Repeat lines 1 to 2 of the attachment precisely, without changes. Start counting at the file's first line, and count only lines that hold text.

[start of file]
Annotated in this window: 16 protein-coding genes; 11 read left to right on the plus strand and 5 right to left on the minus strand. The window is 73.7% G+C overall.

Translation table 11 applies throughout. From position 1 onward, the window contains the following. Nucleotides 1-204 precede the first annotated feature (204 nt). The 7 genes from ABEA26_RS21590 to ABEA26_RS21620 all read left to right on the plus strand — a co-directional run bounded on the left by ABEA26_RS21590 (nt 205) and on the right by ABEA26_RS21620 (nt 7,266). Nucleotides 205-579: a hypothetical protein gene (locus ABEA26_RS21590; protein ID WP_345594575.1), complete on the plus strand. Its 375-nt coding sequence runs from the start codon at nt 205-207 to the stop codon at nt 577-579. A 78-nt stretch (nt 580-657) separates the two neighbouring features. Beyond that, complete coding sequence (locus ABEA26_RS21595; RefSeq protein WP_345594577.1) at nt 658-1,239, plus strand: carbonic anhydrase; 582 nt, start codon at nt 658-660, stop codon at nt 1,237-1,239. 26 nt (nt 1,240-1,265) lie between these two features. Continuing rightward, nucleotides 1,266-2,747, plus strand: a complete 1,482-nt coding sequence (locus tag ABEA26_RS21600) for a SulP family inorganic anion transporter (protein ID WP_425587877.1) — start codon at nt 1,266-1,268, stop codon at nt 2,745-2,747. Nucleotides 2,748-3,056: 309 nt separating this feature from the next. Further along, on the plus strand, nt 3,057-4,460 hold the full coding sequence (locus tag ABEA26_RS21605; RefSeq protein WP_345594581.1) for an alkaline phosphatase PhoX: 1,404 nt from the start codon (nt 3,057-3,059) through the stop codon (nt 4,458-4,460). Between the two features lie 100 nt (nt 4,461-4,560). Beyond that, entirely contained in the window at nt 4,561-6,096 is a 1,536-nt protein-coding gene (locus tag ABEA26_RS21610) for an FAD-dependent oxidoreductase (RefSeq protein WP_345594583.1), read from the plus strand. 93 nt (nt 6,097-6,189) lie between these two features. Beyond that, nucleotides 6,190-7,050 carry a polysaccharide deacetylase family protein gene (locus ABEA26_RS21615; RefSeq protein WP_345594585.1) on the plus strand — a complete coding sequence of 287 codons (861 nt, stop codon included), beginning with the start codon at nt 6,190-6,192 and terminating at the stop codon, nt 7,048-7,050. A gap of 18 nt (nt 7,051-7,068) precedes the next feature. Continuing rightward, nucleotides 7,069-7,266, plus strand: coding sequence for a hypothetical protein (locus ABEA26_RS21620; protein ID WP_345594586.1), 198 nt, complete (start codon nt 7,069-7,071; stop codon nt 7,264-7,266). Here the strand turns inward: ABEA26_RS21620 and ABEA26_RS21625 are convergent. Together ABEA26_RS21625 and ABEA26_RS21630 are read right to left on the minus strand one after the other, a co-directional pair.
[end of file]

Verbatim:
Annotated in this window: 16 protein-coding genes; 11 read left to right on the plus strand and 5 right to left on the minus strand. The window is 73.7% G+C overall.

Translation table 11 applies throughout. From position 1 onward, the window contains the following. Nucleotides 1-204 precede the first annotated feature (204 nt). The 7 genes from ABEA26_RS21590 to ABEA26_RS21620 all read left to right on the plus strand — a co-directional run bounded on the left by ABEA26_RS21590 (nt 205) and on the right by ABEA26_RS21620 (nt 7,266). Nucleotides 205-579: a hypothetical protein gene (locus ABEA26_RS21590; protein ID WP_345594575.1), complete on the plus strand. Its 375-nt coding sequence runs from the start codon at nt 205-207 to the stop codon at nt 577-579. A 78-nt stretch (nt 580-657) separates the two neighbouring features. Beyond that, complete coding sequence (locus ABEA26_RS21595; RefSeq protein WP_345594577.1) at nt 658-1,239, plus strand: carbonic anhydrase; 582 nt, start codon at nt 658-660, stop codon at nt 1,237-1,239. 26 nt (nt 1,240-1,265) lie between these two features. Continuing rightward, nucleotides 1,266-2,747, plus strand: a complete 1,482-nt coding sequence (locus tag ABEA26_RS21600) for a SulP family inorganic anion transporter (protein ID WP_425587877.1) — start codon at nt 1,266-1,268, stop codon at nt 2,745-2,747. Nucleotides 2,748-3,056: 309 nt separating this feature from the next. Further along, on the plus strand, nt 3,057-4,460 hold the full coding sequence (locus tag ABEA26_RS21605; RefSeq protein WP_345594581.1) for an alkaline phosphatase PhoX: 1,404 nt from the start codon (nt 3,057-3,059) through the stop codon (nt 4,458-4,460). Between the two features lie 100 nt (nt 4,461-4,560). Beyond that, entirely contained in the window at nt 4,561-6,096 is a 1,536-nt protein-coding gene (locus tag ABEA26_RS21610) for an FAD-dependent oxidoreductase (RefSeq protein WP_345594583.1), read from the plus strand. 93 nt (nt 6,097-6,189) lie between these two features. Beyond that, nucleotides 6,190-7,050 carry a polysaccharide deacetylase family protein gene (locus ABEA26_RS21615; RefSeq protein WP_345594585.1) on the plus strand — a complete coding sequence of 287 codons (861 nt, stop codon included), beginning with the start codon at nt 6,190-6,192 and terminating at the stop codon, nt 7,048-7,050. A gap of 18 nt (nt 7,051-7,068) precedes the next feature. Continuing rightward, nucleotides 7,069-7,266, plus strand: coding sequence for a hypothetical protein (locus ABEA26_RS21620; protein ID WP_345594586.1), 198 nt, complete (start codon nt 7,069-7,071; stop codon nt 7,264-7,266). Here the strand turns inward: ABEA26_RS21620 and ABEA26_RS21625 are convergent. Together ABEA26_RS21625 and ABEA26_RS21630 are read right to left on the minus strand one after the other, a co-directional pair.